Toxoplasma gondii is a microscopic parasite that infects cats and can be found in the soil – research shows it may be a factor in schizophrenia, bipolar disorder and OCD in susceptible individuals. Could toxoplasma gondii could be one of the root causes of unresolved anxiety? I believe so and feel it’s under-rated.
This is the one of the parasitic infections I cover on The Parasite Summit which is online from September 11-18, 2017.
Here are a few snippets from my interview:
A single-celled parasite called Toxoplasma gondii causes a disease known as toxoplasmosis.
Toxoplasma gondii is a microscopic parasite that infects cats and can be found in the soil. The infection can be acquired by ingesting contaminated food or water, by handling contaminated cat litter, or by transmission from mother-to-child.
According to the CDC – as of Mar 1, 2017 – in the United States it is estimated that 11% of the population 6 years and older have been infected with Toxoplasma. In various places throughout the world, it has been shown that up to 95% of some populations have been infected with Toxoplasma.
I love cats and have always been a cat person and pets are wonderful companions helping many of us humans recovering from PTSD and trauma – but we always need to dig deeper:
- some individuals don’t respond as well to dietary changes, brain chemical balancing and addressing other biochemical/nutritional factors
- I’m always looking for root possible causes. I’ve identified 70+ causes of anxiety and one of them is parasites
- any parasite could be a factor – it causes stress and inflammation in the body, and we may see high cortisol leading to increased anxiety, insomnia and inflammation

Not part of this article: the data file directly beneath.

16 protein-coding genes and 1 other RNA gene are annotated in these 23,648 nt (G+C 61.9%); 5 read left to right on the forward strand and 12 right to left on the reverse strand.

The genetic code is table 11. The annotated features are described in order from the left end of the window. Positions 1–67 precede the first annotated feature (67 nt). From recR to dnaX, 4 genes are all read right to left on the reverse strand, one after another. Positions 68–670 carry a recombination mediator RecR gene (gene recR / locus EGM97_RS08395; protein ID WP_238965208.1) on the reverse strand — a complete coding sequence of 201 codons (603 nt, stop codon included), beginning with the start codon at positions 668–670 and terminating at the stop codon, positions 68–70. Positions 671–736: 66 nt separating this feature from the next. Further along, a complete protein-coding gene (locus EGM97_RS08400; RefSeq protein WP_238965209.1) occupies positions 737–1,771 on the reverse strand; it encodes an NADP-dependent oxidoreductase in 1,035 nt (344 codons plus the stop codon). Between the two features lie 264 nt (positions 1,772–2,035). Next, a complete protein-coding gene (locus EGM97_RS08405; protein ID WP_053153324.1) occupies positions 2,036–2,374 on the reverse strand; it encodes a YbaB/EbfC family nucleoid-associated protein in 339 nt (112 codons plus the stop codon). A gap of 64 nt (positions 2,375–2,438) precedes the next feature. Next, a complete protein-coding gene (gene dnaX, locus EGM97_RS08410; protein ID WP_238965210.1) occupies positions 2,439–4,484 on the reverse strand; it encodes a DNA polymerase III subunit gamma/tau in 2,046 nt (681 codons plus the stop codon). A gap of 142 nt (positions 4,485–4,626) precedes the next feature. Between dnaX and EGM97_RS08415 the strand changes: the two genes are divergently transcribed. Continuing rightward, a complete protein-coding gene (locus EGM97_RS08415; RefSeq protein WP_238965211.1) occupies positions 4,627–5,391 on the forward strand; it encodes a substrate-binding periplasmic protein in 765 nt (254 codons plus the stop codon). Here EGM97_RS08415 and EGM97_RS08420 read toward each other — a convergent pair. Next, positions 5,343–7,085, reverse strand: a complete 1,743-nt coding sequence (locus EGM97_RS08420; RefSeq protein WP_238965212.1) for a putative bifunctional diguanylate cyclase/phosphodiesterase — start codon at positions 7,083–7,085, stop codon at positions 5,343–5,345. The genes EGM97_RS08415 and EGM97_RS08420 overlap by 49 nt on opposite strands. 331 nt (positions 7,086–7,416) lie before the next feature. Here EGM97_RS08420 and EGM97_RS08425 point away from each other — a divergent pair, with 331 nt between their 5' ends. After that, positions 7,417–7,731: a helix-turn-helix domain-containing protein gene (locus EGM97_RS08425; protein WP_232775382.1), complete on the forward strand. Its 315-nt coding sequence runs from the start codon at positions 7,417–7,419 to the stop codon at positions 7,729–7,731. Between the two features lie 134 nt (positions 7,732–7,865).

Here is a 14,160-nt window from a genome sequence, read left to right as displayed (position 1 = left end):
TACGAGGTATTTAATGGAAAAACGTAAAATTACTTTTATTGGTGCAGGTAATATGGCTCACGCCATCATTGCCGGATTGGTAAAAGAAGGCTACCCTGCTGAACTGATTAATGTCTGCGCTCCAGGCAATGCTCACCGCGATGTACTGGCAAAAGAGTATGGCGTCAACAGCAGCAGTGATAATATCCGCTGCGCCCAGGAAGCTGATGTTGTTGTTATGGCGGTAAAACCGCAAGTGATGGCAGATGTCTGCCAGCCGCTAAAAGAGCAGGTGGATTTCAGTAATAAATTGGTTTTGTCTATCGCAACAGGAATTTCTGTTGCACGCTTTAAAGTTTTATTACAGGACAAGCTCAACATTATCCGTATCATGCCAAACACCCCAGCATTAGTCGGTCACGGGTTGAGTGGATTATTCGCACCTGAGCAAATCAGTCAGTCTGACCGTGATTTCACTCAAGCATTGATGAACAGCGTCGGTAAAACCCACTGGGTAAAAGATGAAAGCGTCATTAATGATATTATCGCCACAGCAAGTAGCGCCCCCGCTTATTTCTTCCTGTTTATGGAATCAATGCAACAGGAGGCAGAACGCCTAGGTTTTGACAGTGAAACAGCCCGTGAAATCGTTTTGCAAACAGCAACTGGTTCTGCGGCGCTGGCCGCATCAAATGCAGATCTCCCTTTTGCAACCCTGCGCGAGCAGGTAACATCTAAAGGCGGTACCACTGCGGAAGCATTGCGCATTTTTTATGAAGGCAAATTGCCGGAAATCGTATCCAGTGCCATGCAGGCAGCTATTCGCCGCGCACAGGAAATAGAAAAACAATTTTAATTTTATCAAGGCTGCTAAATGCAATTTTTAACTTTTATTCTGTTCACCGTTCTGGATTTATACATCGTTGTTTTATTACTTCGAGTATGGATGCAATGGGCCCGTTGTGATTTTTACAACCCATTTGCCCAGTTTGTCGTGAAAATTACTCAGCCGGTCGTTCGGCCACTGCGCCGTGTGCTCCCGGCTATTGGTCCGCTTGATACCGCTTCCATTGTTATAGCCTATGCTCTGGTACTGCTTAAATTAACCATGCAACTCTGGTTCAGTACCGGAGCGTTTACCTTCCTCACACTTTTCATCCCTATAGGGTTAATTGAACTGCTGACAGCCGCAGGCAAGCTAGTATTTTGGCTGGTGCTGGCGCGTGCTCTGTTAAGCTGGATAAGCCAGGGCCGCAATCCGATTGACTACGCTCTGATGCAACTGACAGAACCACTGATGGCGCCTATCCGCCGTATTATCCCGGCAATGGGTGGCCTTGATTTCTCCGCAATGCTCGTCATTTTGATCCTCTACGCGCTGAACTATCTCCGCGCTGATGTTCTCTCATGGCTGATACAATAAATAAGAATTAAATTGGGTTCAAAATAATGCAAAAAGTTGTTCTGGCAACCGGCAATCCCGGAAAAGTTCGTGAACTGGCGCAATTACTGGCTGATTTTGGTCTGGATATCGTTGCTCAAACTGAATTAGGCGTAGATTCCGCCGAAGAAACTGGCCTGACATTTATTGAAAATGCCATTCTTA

- could toxoplasma gondii could be one of the root causes of unresolved anxiety? I believe so and feel it’s under-rated – and believe we’ll be hearing more about it as more research comes out
I discuss this review paper published this year: Is Toxoplasma gondii a Trigger of Bipolar Disorder?
The association between T. gondii and schizophrenia/schizoaffective disorder is one of the most studied links between one pathogen and a psychiatric disorder.
However, growing emerging evidence has also documented an association between latent toxoplasmosis and the risk of [bipolar disorder] and suicidal/aggressive behaviors. T. gondii infection, as previously suggested for schizophrenia, may contribute to the onset and the progressive course of the disease interacting with genetic hereditary predisposing factors, as well as affecting neurotransmitter systems and immune responses, which have recently been shown to be closely linked to the pathogenesis of BD and its medical comorbidities.
The link between this parasite and psychiatric disorders could be also explained by its ability to influence neurotransmitter pathways. Indeed, T. gondii has been shown to increase dopamine levels, as well as to modulate serotonin, gamma-aminobutyric acid (GABA) and glutamate signaling.
With the impacts on neurotransmitters it’s clear how this parasite could directly trigger anxiety, panic attacks, fears, worry and even OCD. I cover this and more (malaria and malaria medications too) on the upcoming Parasite summit that starts September 11th.
At the Parasite Summit, experts will help you determine if parasites are silently impacting your health – they’re FAR MORE COMMON than you think! Parasites aren’t just found in third-world countries, millions are already infected in industrialized countries and parasites could be silently hampering your health. Fortunately, with awareness and appropriate care, parasites can be prevented and treated, once detected.
If you’re struggling with any of the following, don’t miss this event:
- Gastrointestinal: pain/cramps, excess gas, bloating, constipation/diarrhea
- Infertility and hormone disorders
- Skin issues: acne, itching, rashes
- Mental health: depression, bipolar disorder, anxiety, OCD, schizophrenia
- Challenges with autoimmune disease recovery (Toxoplasma gondii may also be a factor in Hashimoto’s thyroiditis)
The Parasite Summit is online from September 11-18, 2017 and you can register here I hope you can join us!
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